The Green Bay Packers are a professional American football team based in Green Bay, Wisconsin. Since their establishment as a professional football team in 1919, the Packers have played home games in eight stadiums. Their first home was Hagemeister Park, where they played from 1919 to 1922, including their first two seasons in the National Football League (NFL). Hagemeister Park was a park owned by the Hagemeister Brewery. During games ropes were set-up around the field and attendees either walked up or parked their cars nearby. After the first season, a small grandstand was built and the field was fenced off. Green Bay East High School was built at the location of Hagemeister Park in 1922, which forced the Packers to move to Bellevue Park, a small minor league baseball stadium that seated about 5,000. They only played for two seasons at Bellevue Park before moving to City Stadium in 1925. Although City Stadium was the Packers' official home field, in 1933 they began to play some of their home games in Milwaukee to attract more fans and revenue. After hosting one game at Borchert Field in 1933, the Packers played two or three home games each year in Milwaukee, at Wisconsin State Fair Park from 1934 to 1951 and at Marquette Stadium in 1952. The games were moved to Milwaukee County Stadium after it opened in 1953 and continued through 1994, after which the Packers moved back to Green Bay permanently.
As of 2018[update], the current home of the Green Bay Packers is Lambeau Field, an 81,435 seating capacity stadium in Green Bay, Wisconsin. By the 1950s, City Stadium was seen by the NFL as too small and outdated to host an NFL team. After threats of forcing the team to move to Milwaukee, the City of Green Bay built New City Stadium, which was funded by a voter-approved bond issue, in 1957. In April 1956, Green Bay voters overwhelmingly approved the bond issue to finance the new stadium. After the Packers founder Curly Lambeau died in 1965, the stadium was renamed to Lambeau Field in his honor. Its original capacity was 32,500 seats, although it was continually expanded from 1961 to 1995 to a capacity of 60,890 seats. The stadium was farther renovated from 2001 to 2003 to increase capacity to 72,515, while also updating various aspects of the stadium. Over 7,000 more seats were added to the south endzone in 2013 and the Lambeau Field Atrium was expanded in 2015. These renovations increased the stadium's capacity to 81,435, making it the third largest football stadium in America. Lambeau Field has been continuously ranked as one of the best stadiums in the NFL. As of 2018[update], it is also the oldest continually operating NFL stadium, with the Packers having completed their 61st season. Only the Boston Red Sox at Fenway Park and the Chicago Cubs at Wrigley Field have longer active home-field tenures in American professional sports.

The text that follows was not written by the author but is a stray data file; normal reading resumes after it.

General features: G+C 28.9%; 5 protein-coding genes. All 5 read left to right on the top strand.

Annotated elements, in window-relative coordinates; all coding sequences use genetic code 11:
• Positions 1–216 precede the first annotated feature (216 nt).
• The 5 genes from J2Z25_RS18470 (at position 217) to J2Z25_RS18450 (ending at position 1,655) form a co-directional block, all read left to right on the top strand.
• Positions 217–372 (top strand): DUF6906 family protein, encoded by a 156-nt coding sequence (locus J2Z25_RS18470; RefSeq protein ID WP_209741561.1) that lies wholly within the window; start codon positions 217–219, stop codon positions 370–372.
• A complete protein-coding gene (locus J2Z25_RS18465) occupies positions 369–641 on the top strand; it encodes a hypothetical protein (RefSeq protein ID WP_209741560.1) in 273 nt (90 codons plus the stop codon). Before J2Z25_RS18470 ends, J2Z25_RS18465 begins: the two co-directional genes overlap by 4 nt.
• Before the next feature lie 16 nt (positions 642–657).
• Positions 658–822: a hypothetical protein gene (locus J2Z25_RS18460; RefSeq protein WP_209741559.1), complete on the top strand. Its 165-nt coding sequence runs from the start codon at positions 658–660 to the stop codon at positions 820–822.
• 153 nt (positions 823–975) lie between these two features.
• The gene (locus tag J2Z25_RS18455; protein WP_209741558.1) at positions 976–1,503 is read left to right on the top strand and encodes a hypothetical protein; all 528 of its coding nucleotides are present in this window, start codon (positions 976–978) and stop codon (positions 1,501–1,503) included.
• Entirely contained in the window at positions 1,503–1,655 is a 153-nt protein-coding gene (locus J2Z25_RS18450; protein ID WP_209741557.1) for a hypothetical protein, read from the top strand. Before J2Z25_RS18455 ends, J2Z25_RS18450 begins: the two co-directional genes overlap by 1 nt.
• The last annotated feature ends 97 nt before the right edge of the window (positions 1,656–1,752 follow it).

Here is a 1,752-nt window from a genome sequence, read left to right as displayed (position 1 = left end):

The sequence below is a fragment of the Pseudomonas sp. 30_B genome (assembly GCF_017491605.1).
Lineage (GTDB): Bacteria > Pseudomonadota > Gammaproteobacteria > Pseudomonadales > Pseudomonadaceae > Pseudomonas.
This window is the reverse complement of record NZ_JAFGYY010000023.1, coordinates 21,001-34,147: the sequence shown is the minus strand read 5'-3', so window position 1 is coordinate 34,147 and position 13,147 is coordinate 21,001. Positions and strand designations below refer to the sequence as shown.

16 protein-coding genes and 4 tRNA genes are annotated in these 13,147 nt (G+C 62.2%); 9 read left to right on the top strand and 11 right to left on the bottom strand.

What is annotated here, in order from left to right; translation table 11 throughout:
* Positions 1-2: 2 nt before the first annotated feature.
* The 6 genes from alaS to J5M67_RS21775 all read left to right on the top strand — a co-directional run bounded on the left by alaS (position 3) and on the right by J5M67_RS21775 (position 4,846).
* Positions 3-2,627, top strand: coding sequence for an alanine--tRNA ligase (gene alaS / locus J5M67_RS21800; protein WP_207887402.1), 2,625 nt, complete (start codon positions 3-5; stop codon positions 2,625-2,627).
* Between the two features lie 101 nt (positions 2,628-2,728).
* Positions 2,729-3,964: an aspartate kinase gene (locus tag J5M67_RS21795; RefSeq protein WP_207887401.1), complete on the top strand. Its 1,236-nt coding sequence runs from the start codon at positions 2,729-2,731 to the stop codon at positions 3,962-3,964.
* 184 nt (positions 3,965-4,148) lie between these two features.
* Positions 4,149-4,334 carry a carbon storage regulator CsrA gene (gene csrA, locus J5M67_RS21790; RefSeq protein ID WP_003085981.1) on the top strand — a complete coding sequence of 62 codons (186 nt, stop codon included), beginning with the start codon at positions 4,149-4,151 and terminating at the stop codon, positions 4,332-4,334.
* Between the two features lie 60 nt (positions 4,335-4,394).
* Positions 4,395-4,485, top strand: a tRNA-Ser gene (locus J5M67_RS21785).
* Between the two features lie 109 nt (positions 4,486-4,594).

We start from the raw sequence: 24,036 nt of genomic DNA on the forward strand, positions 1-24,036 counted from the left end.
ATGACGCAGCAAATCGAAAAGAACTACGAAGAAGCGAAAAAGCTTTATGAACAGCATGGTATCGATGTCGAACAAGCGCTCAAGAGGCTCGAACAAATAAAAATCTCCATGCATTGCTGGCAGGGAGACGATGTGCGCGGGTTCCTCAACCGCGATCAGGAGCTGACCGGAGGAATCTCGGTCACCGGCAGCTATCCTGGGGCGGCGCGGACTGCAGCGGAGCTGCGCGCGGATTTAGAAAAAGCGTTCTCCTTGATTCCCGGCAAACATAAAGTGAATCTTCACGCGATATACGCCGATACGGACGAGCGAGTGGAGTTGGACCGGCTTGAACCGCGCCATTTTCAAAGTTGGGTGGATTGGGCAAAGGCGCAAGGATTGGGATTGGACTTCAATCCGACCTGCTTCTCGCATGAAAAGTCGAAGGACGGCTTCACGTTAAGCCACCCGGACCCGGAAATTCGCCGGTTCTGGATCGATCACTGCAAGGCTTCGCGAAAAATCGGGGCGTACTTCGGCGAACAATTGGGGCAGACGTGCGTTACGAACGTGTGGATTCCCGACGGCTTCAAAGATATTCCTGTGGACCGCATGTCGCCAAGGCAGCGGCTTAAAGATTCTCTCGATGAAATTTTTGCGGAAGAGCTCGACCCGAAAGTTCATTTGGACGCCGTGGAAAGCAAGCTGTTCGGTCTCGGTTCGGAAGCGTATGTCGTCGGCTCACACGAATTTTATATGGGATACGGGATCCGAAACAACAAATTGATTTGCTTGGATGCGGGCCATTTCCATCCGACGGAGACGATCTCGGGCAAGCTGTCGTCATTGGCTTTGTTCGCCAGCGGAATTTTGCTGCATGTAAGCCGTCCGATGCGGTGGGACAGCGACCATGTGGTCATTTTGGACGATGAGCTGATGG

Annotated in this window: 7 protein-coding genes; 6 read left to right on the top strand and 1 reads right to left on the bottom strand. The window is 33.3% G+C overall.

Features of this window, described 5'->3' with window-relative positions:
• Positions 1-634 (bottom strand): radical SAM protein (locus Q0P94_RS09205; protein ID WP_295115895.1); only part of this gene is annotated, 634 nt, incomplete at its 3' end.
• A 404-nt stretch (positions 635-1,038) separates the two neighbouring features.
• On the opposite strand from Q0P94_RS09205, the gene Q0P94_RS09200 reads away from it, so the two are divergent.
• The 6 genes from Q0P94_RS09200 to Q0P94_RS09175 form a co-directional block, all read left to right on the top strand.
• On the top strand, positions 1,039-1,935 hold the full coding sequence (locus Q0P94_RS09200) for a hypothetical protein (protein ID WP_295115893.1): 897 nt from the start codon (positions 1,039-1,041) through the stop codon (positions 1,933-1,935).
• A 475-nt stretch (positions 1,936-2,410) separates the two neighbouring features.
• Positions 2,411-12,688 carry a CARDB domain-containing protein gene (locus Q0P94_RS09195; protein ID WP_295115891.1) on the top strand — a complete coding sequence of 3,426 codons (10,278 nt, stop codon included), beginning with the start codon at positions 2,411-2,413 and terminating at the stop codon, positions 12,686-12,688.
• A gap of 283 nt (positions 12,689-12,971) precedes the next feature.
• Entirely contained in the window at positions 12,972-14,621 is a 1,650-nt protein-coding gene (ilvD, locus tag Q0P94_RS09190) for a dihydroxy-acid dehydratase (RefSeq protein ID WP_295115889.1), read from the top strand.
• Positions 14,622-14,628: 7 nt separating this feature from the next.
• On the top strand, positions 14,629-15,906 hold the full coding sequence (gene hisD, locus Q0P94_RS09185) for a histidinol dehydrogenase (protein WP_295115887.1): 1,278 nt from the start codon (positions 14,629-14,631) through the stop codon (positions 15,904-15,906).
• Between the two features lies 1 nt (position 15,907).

|Hagemeister Park||Green Bay, WI||3,500||1919–1922|
|Bellevue Park||Green Bay, WI||5,000||1923–1924|
|City Stadium||Green Bay, WI||25,000||1925–1956|
|Borchert Field||Milwaukee, WI||13,000||1933|
|Wisconsin State Fair Park (Grandstand)||West Allis, WI||Unknown||1934–1951|
|Marquette Stadium||Milwaukee, WI||24,000||1952|
|Milwaukee County Stadium||Milwaukee, WI||53,192||1953–1994|
|Lambeau Field||Green Bay, WI||81,435||1957–Present|
In addition to Lambeau Field, the Green Bay Packers operate three separate training facilities that are part of a large complex located across the street from the Lambeau Field:
Since 1958, the Packers have hosted their yearly training camp at St. Norbert College, a private Catholic liberal arts college in De Pere, Wisconsin. Prior to their current training facilities, the Packers practiced at Rockwood Lodge between 1946 and 1949. The lodge is believed to be the first self-contained team training facility in pro football history. The lodge burned down in 1950 under suspicious circumstances, just one week before Curly Lambeau resigned from the Packers.